Thursday, 24 December 2009

O Virgo Virginum

O Virgin of virgins, how shall this be?
For neither before thee was any like thee, nor shall there be after.
Daughters of Jerusalem, why marvel ye at me?
The thing which ye behold is a divine mystery.

This is different than the others. There is no "veni", no request to come; and this is addressed very specifically to Mary. But there is an answer, of sorts. I've been thinking about Mary a fair amount since Sunday, partly due to the influence of various bloggers and Sunday's readings, and partly because of the Collect:

God our redeemer,
who prepared the Blessed Virgin Mary
to be the mother of your Son:
grant that, as she looked for his coming as our saviour,
so we may be ready to greet him
when he comes again as our judge;
who is alive and reigns with you,
in the unity of the Holy Spirit,
one God, now and for ever.

As far as preparation goes... well, I've done a lot of contemplation and prayer. But I haven't managed to really be ready for some of the practical details of Christmas. Let's just say I'm hoping folks will take a broadly ecumenical approach to the arrival of various gifts.

I understand from Wikipedia that the practice of adding this antiphon is a mediaeval English thing. Common Worship has moved back toward only using seven, but I like this one too.

Tuesday, 22 December 2009

O Emmanuel

O Emmanuel, our king and our lawgiver,
the hope of the nations and their Saviour:
Come and save us, O Lord our God.

How do you draw a picture of hope? How do you draw a picture of Emmanuel, of "God with us"? How do you depict salvation? What does freedom look like?

I couldn't settle on this at all. No photograph seems to capture it; it's like picking up pieces of a jigsaw puzzle, but not being able to fit them all together, and having lost the lid to the box. I'll only ever be able to see part of the picture, but I know there is one.

I tried putting about 25 different photos in but that was no good, either; I don't have the skill to pull off the "contemplative calm amidst chaotic busy-ness" effect in a visual medium.

Only one more!

Monday, 21 December 2009

O Rex Gentium

O King of the nations, and their desire,
the cornerstone making both one:
Come and save the human race,
which you fashioned from clay.

cf Isaiah 28.16; Ephesians 2.14

I struggled to find appropriate visual material for this. I've stuck with fairly churchy artwork so far, stained glass and that sort of thing, and I wanted to continue with that. But I also wanted to find a symbol of kingship that also implied unity, but without actually depicting Christ. I wanted to make it clear that in Isaiah's time people didn't have the images we have now, images of a narrative that has been told and re-told. I suppose a stained glass image of the cornerstone at the top of an arch would have worked, but I couldn't find one, and I'm not a graphics wizard so couldn't conjure one up out of mere pixels and imagination. So you get this instead.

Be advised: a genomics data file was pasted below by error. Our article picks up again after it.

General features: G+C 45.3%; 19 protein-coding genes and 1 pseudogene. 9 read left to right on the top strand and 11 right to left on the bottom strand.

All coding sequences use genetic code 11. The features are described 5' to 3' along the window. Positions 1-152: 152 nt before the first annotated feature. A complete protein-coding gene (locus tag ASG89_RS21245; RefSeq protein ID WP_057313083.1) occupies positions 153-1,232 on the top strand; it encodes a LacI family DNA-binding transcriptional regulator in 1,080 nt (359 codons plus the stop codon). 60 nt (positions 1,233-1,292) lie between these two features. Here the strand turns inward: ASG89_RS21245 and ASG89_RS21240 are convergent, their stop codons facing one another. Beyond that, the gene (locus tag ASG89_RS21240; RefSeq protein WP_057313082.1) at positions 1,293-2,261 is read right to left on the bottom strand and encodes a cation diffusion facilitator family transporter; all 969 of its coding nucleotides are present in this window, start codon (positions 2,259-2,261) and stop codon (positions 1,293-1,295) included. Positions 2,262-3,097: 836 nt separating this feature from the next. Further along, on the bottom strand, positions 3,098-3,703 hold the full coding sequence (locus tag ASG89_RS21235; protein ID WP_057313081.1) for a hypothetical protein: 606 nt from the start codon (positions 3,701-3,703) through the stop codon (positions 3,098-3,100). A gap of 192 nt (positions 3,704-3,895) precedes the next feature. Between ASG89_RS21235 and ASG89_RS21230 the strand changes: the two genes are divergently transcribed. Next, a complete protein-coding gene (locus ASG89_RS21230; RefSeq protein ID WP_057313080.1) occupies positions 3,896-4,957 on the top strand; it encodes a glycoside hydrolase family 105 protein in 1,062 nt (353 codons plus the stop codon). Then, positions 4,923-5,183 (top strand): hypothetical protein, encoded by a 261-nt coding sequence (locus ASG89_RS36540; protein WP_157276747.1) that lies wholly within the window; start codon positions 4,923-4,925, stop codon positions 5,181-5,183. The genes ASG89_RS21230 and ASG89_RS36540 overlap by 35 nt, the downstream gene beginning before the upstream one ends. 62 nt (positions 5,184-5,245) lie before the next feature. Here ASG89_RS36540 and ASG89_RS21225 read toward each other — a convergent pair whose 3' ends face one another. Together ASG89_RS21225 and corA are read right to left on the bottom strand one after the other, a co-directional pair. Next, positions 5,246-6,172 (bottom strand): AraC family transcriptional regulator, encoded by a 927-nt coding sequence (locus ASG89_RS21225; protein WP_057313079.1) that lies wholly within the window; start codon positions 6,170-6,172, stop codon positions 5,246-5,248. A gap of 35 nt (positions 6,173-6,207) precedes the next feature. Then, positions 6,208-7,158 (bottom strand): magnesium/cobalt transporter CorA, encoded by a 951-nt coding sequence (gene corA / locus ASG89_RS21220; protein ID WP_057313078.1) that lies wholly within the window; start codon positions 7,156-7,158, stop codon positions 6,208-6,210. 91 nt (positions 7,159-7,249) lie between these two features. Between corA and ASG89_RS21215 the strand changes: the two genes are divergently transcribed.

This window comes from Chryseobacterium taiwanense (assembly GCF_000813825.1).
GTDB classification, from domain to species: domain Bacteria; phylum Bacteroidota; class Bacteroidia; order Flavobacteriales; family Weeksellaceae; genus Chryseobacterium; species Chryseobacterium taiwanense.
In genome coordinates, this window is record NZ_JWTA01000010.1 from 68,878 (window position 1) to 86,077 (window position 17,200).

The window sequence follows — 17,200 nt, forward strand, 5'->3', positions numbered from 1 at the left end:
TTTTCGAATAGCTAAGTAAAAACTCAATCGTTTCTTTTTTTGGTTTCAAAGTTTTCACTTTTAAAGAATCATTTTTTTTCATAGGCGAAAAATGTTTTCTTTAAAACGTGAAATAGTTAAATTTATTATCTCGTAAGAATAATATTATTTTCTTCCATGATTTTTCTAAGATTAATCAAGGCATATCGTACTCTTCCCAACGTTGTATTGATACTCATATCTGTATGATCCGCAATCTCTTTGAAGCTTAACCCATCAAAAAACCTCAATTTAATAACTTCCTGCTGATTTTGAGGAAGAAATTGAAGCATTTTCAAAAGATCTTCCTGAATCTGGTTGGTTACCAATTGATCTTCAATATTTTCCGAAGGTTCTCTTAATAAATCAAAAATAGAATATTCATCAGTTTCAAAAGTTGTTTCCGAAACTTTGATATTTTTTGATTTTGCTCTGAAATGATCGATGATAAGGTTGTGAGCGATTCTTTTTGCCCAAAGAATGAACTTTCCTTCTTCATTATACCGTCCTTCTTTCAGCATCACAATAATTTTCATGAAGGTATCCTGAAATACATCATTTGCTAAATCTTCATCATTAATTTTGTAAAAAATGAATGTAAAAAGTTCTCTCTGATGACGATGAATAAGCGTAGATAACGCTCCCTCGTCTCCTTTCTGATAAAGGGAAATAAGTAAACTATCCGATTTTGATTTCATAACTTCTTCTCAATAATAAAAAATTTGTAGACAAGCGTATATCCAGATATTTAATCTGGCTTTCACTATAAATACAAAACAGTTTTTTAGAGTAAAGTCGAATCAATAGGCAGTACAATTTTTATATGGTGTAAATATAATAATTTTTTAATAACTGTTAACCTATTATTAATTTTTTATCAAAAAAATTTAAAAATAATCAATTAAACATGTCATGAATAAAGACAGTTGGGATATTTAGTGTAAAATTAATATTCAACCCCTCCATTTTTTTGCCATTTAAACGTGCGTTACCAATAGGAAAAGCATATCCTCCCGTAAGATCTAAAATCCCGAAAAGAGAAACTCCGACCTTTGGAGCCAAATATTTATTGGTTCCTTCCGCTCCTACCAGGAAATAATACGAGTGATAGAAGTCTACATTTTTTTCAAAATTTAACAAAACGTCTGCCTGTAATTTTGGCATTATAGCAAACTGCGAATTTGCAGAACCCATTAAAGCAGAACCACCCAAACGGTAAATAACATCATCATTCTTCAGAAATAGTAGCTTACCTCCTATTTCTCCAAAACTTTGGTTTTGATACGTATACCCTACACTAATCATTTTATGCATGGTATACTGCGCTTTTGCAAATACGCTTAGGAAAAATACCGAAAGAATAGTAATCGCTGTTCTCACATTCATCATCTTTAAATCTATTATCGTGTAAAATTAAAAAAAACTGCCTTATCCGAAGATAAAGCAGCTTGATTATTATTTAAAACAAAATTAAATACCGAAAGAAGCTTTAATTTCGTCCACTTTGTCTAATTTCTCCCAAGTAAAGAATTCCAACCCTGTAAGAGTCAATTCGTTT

It's about ineffability, I think, and timelessness. Eternity. We observe Advent knowing what is coming, or thinking we know what is coming. Same liturgical cycle every year, right? There's this temptation to think "the created world was one way, and then Jesus came, and then the world was another way." But I've never been able to swallow that. I've never thought God is limited by linear time that way, at least not when I actually stop and think about it. We're so used to being time-limited beings that we tend to view everything as historical. But even the Nicene Creed says that Christ is "of one Being with the Father; through him all things were made." The doxology, that staple of Christian liturgy, makes a similar statement: "As it was in the beginning is now and ever shall be." And even if Common Worship has done away with "world without end" I find myself adding it in my head.

I look like I'm talking at cross purposes with myself, first talking about the not-knowing-what's-next of Isaiah's time and then asserting that Christ is eternal. But saying that God is not bound by linear time does not mean that we humans are also free of it. Our story is a historical narrative: the historical narrative of God's revelation to us, through time.

I'm not a cessationist, so I think that revelation keeps going. But it's as important to keep telling and retelling the narrative we've been given as it is to watch and wait and look for continuing signs. Else, how will we recognise it?

Speaking of linear time, I've managed to get this up a bit earlier than the previous ones, but must stop now to go and teach. It's snowing thickly in this bit of London and the pavements are going to be quite lethal, but I'm reasonably sure-footed, having grown up with this sort of weather, and I do enjoy it, the sheer wasteful abundance of so many snowflakes, all different, all beautiful. All cold and wet, but that's what hot chocolate and water bottles are for. Maybe I'll be able to make snow angels in my own garden after all!

Didn't we sort all this out before?

I interrupt my intended program of Advent antiphons... to spend a moment or two going "huh?" at this Anglican Covenant nonsense. I remain baffled by the whole thing. Churches aren't made out of committees following rules, though those may be necessary for the smooth operation of the work of any church. Churches are made out of people doing their best to follow God.